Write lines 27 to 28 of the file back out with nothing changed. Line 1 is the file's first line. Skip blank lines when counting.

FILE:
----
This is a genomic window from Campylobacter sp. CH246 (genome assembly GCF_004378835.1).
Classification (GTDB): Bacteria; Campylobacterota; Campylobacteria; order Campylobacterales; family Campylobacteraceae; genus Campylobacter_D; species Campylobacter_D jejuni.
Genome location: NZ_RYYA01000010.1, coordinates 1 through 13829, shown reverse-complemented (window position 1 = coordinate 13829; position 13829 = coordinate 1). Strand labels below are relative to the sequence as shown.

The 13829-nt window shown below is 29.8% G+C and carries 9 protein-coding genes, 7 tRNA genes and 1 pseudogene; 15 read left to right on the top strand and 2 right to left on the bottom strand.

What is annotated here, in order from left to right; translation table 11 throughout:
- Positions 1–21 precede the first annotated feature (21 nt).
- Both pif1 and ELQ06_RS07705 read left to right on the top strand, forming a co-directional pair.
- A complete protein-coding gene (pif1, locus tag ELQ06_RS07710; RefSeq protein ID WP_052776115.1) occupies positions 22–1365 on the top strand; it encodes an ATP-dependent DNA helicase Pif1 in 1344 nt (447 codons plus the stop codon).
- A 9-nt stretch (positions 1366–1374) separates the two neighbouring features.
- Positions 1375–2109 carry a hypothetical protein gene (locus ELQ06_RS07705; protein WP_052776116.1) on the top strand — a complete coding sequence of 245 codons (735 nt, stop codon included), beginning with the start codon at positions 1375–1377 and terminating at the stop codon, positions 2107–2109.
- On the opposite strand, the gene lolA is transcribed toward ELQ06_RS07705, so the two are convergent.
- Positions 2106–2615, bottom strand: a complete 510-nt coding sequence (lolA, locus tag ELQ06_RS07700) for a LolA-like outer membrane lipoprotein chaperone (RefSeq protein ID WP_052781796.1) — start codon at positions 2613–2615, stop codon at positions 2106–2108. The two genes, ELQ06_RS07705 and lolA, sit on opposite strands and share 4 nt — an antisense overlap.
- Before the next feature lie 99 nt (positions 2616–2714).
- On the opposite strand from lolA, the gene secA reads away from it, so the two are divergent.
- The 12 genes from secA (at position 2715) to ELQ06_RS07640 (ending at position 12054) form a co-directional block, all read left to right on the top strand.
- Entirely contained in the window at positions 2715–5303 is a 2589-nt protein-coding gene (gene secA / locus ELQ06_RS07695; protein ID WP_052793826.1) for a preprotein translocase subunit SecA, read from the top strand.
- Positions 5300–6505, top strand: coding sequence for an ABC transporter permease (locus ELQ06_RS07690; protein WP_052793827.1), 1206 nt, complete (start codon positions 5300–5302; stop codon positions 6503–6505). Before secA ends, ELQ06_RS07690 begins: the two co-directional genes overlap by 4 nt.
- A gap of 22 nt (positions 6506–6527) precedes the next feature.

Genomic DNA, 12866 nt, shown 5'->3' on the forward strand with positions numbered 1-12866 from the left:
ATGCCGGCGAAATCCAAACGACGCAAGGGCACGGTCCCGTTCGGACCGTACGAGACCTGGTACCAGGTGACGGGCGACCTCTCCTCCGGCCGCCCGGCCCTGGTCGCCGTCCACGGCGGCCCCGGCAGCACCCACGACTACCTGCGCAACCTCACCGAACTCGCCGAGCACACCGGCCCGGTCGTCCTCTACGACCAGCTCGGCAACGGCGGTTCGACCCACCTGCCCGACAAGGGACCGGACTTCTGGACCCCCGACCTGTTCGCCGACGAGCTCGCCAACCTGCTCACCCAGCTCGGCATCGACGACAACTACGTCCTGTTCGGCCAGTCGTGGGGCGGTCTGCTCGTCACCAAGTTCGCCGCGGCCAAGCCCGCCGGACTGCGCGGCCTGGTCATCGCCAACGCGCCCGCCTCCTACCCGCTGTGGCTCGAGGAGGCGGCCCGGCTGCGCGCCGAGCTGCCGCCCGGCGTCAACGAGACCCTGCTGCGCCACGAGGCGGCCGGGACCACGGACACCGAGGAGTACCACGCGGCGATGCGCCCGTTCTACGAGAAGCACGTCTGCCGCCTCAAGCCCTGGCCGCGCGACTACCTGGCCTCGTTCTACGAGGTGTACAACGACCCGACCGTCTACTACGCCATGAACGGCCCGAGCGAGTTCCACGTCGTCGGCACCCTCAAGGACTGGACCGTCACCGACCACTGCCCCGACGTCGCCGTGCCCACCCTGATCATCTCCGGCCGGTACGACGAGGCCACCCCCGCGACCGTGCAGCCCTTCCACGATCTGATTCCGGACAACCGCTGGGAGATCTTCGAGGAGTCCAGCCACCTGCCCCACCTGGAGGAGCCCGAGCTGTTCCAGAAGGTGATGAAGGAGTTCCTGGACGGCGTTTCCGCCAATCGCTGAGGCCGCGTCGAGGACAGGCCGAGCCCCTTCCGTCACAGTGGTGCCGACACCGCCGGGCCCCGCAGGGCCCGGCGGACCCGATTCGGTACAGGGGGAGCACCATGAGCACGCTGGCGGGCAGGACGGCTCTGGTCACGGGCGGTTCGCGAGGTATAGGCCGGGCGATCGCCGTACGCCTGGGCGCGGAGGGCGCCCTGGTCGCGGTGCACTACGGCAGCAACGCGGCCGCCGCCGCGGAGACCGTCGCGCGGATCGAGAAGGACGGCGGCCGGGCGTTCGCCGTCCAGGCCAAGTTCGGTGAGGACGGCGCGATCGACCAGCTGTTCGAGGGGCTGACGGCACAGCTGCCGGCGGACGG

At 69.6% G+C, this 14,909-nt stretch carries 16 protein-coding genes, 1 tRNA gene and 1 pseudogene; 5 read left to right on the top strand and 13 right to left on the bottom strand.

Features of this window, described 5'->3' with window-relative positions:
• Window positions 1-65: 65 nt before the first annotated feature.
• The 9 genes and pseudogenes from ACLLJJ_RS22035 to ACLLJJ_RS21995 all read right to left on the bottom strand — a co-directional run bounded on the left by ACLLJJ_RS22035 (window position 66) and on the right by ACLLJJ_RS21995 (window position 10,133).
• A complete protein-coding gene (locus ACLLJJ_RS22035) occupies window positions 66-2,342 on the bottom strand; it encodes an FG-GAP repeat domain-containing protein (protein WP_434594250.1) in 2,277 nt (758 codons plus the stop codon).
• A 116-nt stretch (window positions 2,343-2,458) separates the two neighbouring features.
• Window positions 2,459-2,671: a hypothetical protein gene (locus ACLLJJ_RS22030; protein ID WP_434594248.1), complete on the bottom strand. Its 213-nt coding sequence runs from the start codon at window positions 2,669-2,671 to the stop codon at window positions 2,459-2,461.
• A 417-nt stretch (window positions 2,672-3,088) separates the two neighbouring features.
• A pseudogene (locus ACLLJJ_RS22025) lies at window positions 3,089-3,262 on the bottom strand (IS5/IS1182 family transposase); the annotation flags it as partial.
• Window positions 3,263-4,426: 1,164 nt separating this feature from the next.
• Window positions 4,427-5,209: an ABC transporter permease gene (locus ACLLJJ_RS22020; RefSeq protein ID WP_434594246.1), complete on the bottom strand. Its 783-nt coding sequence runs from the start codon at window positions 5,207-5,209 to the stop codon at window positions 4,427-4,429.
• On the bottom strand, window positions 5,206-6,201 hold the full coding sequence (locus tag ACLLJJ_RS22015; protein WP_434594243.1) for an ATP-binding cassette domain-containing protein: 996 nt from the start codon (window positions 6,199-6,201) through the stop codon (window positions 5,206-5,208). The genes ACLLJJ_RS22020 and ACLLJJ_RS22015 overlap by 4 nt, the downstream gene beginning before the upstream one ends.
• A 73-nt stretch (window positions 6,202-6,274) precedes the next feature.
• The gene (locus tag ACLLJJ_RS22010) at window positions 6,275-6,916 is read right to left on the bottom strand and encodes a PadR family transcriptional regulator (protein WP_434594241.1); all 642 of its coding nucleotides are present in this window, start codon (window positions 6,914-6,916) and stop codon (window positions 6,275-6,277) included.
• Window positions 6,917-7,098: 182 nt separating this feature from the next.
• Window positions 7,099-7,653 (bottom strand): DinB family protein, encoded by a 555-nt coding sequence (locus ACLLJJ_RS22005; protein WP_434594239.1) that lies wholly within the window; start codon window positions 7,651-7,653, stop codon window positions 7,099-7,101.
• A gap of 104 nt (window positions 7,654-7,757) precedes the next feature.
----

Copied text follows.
• Window positions 2,459-2,671: a hypothetical protein gene (locus ACLLJJ_RS22030; protein ID WP_434594248.1), complete on the bottom strand. Its 213-nt coding sequence runs from the start codon at window positions 2,669-2,671 to the stop codon at window positions 2,459-2,461.
• A 417-nt stretch (window positions 2,672-3,088) separates the two neighbouring features.